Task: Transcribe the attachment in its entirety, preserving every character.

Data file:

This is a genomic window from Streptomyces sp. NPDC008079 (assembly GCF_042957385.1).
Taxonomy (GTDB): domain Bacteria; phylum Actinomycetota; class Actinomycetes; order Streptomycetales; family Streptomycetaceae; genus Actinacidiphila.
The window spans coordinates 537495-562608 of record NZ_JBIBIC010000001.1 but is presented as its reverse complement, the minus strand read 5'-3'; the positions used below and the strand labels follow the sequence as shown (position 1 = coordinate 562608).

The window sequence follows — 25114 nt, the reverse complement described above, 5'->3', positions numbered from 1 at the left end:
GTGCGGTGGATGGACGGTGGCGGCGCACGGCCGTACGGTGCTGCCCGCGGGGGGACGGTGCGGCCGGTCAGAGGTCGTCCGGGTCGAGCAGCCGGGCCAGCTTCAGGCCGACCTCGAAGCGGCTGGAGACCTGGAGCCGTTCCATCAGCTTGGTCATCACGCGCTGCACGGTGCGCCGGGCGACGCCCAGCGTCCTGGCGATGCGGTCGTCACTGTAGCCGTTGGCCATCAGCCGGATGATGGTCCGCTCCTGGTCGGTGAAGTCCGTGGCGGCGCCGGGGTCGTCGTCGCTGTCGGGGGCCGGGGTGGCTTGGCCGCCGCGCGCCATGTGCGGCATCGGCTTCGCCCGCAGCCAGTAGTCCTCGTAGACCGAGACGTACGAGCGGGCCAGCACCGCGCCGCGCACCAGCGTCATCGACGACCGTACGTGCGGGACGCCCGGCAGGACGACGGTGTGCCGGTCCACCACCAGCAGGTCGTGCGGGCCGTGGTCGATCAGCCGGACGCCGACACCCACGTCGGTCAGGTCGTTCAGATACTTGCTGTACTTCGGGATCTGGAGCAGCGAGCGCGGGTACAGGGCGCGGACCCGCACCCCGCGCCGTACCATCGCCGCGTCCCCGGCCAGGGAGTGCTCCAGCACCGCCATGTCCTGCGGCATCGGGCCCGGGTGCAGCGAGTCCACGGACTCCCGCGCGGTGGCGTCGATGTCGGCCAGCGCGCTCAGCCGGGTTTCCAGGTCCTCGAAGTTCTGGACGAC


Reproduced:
This is a genomic window from Streptomyces sp. NPDC008079 (assembly GCF_042957385.1).
Taxonomy (GTDB): domain Bacteria; phylum Actinomycetota; class Actinomycetes; order Streptomycetales; family Streptomycetaceae; genus Actinacidiphila.
The window spans coordinates 537495-562608 of record NZ_JBIBIC010000001.1 but is presented as its reverse complement, the minus strand read 5'-3'; the positions used below and the strand labels follow the sequence as shown (position 1 = coordinate 562608).

The window sequence follows — 25114 nt, the reverse complement described above, 5'->3', positions numbered from 1 at the left end:
GTGCGGTGGATGGACGGTGGCGGCGCACGGCCGTACGGTGCTGCCCGCGGGGGGACGGTGCGGCCGGTCAGAGGTCGTCCGGGTCGAGCAGCCGGGCCAGCTTCAGGCCGACCTCGAAGCGGCTGGAGACCTGGAGCCGTTCCATCAGCTTGGTCATCACGCGCTGCACGGTGCGCCGGGCGACGCCCAGCGTCCTGGCGATGCGGTCGTCACTGTAGCCGTTGGCCATCAGCCGGATGATGGTCCGCTCCTGGTCGGTGAAGTCCGTGGCGGCGCCGGGGTCGTCGTCGCTGTCGGGGGCCGGGGTGGCTTGGCCGCCGCGCGCCATGTGCGGCATCGGCTTCGCCCGCAGCCAGTAGTCCTCGTAGACCGAGACGTACGAGCGGGCCAGCACCGCGCCGCGCACCAGCGTCATCGACGACCGTACGTGCGGGACGCCCGGCAGGACGACGGTGTGCCGGTCCACCACCAGCAGGTCGTGCGGGCCGTGGTCGATCAGCCGGACGCCGACACCCACGTCGGTCAGGTCGTTCAGATACTTGCTGTACTTCGGGATCTGGAGCAGCGAGCGCGGGTACAGGGCGCGGACCCGCACCCCGCGCCGTACCATCGCCGCGTCCCCGGCCAGGGAGTGCTCCAGCACCGCCATGTCCTGCGGCATCGGGCCCGGGTGCAGCGAGTCCACGGACTCCCGCGCGGTGGCGTCGATGTCGGCCAGCGCGCTCAGCCGGGTTTCCAGGTCCTCGAAGTTCTGGACGAC